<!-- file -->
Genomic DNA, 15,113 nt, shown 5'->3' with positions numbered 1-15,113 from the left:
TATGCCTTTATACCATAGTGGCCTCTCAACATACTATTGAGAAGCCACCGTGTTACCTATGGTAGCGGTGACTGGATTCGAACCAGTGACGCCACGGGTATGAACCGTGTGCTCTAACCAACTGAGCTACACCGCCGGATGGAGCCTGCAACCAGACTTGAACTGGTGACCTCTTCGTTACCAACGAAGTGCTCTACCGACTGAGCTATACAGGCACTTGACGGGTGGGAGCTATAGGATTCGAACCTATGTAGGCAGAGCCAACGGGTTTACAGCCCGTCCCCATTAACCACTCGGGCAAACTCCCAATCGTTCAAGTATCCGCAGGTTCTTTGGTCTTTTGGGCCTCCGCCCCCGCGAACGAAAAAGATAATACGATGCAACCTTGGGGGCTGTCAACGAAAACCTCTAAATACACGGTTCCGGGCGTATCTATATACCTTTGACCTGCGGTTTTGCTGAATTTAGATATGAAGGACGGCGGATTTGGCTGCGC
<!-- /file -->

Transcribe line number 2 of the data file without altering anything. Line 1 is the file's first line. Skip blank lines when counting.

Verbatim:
TATGCCTTTATACCATAGTGGCCTCTCAACATACTATTGAGAAGCCACCGTGTTACCTATGGTAGCGGTGACTGGATTCGAACCAGTGACGCCACGGGTATGAACCGTGTGCTCTAACCAACTGAGCTACACCGCCGGATGGAGCCTGCAACCAGACTTGAACTGGTGACCTCTTCGTTACCAACGAAGTGCTCTACCGACTGAGCTATACAGGCACTTGACGGGTGGGAGCTATAGGATTCGAACCTATGTAGGCAGAGCCAACGGGTTTACAGCCCGTCCCCATTAACCACTCGGGCAAACTCCCAATCGTTCAAGTATCCGCAGGTTCTTTGGTCTTTTGGGCCTCCGCCCCCGCGAACGAAAAAGATAATACGATGCAACCTTGGGGGCTGTCAACGAAAACCTCTAAATACACGGTTCCGGGCGTATCTATATACCTTTGACCTGCGGTTTTGCTGAATTTAGATATGAAGGACGGCGGATTTGGCTGCGC